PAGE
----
This roasted porgy fillet at Distilled NY has
gremolata on top, raisin purée on the
bottom. Photo courtesy Distilled NY.
Gremolata is a fresh condiment that originated in Italian cuisine. It is too-little-known in the U.S., and may be most familiar to Americans as the accompaniment to osso bucco, braised veal shank.
The condiment consists simply of fresh chopped parsley, lemon zest and garlic. The addition of other green herbs is optional; we add basil or mint when we have it on hand.
It has such lively flavor that you can cut back on salt. A pinch of gremolata spices up almost any dish:
Fish and seafood
Meat and poultry: lamb, pork, rib roast, veal, venison
Pasta and risotto
Salad and cooked vegetables (we love gremolata with sautéed
Soups and stews
CLASSIC & MODERN GREMOLATA
Gremolata (also spelled gremolada) is a relatively new condiment. According to Merriam-Webster, it first appeared in 1954, derived from the Italian dialect of Lombardy. What we don’t know is why these words were used (any guesses?):
Gremolaa, from gremolâ or gràmolâ, to mix or knead flour for dough.
Grêmola or grâmola, an apparatus for kneading dough, a flax or hemp brake*.
Use grapefruit, lime or orange zest instead of the lemon zest.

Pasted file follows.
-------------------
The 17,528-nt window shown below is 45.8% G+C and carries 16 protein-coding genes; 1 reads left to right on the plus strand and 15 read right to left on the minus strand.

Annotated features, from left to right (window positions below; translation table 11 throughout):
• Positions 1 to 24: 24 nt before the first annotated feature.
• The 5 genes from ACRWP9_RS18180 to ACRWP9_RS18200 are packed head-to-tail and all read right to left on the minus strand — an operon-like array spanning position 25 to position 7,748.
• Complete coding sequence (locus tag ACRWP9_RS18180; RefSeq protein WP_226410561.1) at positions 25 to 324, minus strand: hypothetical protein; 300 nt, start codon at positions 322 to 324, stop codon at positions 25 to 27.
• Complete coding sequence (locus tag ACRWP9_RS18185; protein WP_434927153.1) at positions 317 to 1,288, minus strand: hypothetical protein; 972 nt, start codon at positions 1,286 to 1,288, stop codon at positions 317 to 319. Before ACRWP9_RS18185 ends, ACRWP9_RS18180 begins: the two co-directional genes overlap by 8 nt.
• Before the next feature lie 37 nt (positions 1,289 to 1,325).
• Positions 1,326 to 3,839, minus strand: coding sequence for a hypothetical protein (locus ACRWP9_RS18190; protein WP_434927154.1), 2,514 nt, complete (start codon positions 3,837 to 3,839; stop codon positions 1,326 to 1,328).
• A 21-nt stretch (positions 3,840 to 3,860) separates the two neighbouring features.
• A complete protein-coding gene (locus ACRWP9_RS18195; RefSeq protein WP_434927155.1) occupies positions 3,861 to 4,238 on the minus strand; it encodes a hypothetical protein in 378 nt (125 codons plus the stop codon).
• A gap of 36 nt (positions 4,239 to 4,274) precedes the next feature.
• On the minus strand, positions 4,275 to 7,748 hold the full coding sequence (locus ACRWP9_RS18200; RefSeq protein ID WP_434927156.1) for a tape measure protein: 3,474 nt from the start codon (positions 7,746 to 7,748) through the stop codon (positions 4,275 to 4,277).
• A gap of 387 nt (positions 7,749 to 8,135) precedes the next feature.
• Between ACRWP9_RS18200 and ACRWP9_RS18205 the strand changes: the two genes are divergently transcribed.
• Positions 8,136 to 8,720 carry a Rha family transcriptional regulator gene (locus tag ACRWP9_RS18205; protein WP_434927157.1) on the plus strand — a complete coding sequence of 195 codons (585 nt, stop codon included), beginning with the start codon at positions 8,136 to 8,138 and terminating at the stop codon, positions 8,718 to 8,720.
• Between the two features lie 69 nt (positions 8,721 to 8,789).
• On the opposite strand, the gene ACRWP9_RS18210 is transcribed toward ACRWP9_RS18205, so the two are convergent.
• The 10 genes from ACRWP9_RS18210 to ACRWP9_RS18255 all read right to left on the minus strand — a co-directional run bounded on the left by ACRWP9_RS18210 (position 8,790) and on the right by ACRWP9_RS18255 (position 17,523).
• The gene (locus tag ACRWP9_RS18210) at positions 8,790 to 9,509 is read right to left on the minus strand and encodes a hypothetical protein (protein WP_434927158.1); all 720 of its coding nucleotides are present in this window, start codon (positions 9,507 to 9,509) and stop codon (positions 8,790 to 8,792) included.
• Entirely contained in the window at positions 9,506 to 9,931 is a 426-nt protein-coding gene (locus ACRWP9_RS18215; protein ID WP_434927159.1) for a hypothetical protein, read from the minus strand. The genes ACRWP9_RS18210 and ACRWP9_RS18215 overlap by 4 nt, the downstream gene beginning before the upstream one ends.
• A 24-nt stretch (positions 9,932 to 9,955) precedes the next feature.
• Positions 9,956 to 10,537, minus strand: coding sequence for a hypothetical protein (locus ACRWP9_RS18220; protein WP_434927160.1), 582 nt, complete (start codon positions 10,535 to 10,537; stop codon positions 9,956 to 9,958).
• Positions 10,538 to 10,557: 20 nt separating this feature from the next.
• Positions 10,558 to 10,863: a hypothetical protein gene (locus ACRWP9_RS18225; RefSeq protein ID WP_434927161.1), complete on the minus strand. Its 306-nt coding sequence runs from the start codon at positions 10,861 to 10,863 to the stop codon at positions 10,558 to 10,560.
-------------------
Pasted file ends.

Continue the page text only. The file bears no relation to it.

With lamb dishes, add or substitute mint for the parsley.
With beef dishes, add grated horseradish or well-drained prepared horseradish.
With smoked salmon or deep-flavored fish (bluefish, herring mackerel, sardines), substitute capers
Here’s the classic gremolata recipe with precise measurements. You can update the recipe, tailoring it to specific dishes, by substituting ingredients:
for the garlic, basil for the parsley.
It’s great on an anchovy pizza.
Add to breadcrumbs and make a gremolata crust for fish.
RECIPE: GOLDEN RAISIN PURÉE
Some people use raisin purée as a substitute for refined sugar in baking. But it also complements grilled proteins, as Chef Sean Lyons of Distilled NY shows in the photo above.
You can also use it as a dessert sauce, and you can replace the raisins with dried blueberries, cherries or cranberries.
1 cup raisins
Dash of cinnamon, nutmeg or other favorite spice
Optional: a splash or brandy
For dessert purée: Grand Marnier or other fruit liqueur* to taste
1. PLACE the raisins in a small pan, cover with water and bring to a boil over high heat. Reduce the heat to medium-low and simmer for 10 to 12 minutes until the raisins are plump.
Golden raisins, also called sultanas. You can substitute dried blueberries, cherries or cranberries in the purée. Photo courtesy Snack Farms.
2. DRAIN the raisins, reserving the cooking liquid. Place the raisins and 1 tablespoon of the cooking liquid in a food processor or high powered blender and puree for 1 minute until completely smooth. Remove the purée from the food processor.
3. SIEVE the purée for additional smoothness, if desired. Keep in an airtight jar in the fridge for up to a month.
*A device to break down the straw or stalks of flax and hemp.
†You can match dried cherries with cherry liqueur, dried cranberries with cranberry liqueur.